# cugraph.hungarian#

cugraph.hungarian(G, workers, epsilon=None)[source]#

Execute the Hungarian algorithm against a symmetric, weighted, bipartite graph.

As a bipartite graph, the vertex set of the graph can be partitioned into two disjoint sets such that all edges connect a vertex from one set to a vertex of the other set. The workers variable identifies one of the sets of vertices, the other set is all vertices not in the workers set (V - workers).

The edge weights reflect the cost of assigning a particular job to a worker.

The Hungarian algorithm identifies the lowest cost matching of vertices such that all workers that can be assigned work are assigned exactly on job.

Parameters:
Gcugraph.Graph

cuGraph graph descriptor, should contain the connectivity information as an an edge list. Edge weights are required. If an edge list is not provided then it will be computed.

workerscudf.Series or cudf.DataFrame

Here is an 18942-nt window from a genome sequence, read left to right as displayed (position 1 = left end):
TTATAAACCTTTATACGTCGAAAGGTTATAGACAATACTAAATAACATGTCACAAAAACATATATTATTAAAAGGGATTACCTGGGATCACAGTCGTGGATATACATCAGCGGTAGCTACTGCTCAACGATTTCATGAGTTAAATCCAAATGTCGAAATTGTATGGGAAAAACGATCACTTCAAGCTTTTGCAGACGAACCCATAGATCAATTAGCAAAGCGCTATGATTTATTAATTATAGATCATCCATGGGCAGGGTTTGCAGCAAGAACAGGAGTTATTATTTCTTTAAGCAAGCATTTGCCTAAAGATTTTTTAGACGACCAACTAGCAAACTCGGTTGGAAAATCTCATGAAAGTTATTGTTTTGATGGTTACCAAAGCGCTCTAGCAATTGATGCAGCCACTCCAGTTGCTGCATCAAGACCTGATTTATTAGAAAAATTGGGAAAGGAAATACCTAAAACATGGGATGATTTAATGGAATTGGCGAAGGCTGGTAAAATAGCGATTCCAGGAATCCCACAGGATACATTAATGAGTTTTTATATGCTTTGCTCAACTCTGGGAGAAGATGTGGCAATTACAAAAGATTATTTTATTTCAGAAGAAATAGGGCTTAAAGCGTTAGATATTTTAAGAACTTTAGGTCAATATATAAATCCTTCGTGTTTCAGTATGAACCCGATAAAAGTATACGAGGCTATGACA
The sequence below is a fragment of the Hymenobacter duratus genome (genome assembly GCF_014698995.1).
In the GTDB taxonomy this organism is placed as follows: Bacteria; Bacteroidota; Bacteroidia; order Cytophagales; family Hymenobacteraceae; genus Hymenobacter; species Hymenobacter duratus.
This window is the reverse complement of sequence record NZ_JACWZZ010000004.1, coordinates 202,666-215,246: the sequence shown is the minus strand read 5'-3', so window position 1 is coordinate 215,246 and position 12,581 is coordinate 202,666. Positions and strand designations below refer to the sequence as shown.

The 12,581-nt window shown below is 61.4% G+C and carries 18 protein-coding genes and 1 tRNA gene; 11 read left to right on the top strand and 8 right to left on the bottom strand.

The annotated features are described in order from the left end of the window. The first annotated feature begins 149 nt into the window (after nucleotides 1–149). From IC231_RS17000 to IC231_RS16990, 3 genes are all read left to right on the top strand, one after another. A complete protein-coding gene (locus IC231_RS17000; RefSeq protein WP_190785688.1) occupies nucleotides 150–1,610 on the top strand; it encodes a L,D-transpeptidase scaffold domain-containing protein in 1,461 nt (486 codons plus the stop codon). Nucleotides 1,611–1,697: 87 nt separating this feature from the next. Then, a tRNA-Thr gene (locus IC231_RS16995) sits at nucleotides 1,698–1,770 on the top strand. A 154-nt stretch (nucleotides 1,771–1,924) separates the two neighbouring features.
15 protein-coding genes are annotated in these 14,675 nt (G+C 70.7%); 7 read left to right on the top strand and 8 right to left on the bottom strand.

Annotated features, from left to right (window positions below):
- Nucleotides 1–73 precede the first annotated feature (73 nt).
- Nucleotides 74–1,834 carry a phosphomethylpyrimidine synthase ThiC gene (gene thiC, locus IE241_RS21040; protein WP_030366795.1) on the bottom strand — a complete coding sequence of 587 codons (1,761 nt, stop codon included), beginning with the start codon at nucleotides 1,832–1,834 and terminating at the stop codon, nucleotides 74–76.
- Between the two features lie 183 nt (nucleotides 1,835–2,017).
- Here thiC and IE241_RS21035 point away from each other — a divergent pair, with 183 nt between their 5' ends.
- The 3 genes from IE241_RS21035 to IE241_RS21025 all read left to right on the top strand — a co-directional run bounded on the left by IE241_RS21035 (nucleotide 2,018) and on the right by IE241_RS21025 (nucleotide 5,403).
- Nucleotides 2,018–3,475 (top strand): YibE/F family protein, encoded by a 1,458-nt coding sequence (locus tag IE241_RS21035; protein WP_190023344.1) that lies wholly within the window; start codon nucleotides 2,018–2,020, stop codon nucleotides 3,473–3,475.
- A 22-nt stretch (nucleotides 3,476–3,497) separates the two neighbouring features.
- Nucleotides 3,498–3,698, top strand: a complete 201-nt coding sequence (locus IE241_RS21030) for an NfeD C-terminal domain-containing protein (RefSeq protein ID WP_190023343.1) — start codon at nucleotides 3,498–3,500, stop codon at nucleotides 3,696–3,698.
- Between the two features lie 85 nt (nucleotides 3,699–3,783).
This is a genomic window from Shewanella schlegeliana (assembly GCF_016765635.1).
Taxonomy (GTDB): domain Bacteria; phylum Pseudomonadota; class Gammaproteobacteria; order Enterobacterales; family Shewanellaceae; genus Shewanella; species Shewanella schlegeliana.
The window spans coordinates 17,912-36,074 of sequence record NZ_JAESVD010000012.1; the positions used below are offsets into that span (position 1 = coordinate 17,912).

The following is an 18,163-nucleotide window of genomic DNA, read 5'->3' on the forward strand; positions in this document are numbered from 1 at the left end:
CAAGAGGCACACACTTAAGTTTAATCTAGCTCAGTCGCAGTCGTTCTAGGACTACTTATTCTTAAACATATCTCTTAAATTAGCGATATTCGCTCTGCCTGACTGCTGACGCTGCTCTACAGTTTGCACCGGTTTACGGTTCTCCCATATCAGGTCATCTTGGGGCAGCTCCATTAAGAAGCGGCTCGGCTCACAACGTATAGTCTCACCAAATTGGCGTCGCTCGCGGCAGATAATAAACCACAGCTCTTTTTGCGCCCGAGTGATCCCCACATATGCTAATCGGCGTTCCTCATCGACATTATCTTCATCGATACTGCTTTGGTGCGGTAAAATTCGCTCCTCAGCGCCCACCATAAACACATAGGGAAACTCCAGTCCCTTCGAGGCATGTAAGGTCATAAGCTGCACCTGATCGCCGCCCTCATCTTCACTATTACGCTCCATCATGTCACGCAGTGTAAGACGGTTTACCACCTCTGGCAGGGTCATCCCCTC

A series or column that identifies the vertex ids of the vertices in the workers set. In case of multi-column vertices, it should be a cudf.DataFrame. All vertices in G that are not in the workers set are implicitly assigned to the jobs set.

epsilonfloat/double (matching weight in graph), optional (default=None)

Used for determining when value is close enough to zero to consider 0. Defaults (if not specified) to 1e-6 in the C++ code. Unused for integer weight types.

Returns:
costmatches costs.dtype

The cost of the overall assignment

dfcudf.DataFrame
df[‘vertex’][i] gives the vertex id of the i’th vertex. Only vertices

in the workers list are defined in this column.

df[‘assignment’][i] gives the vertex id of the “job” assigned to the

corresponding vertex.

Examples

```>>> workers, G, costs = cugraph.utils.create_random_bipartite(5, 5,
...                                                           100, float)
>>> cost, df = cugraph.hungarian(G, workers)
```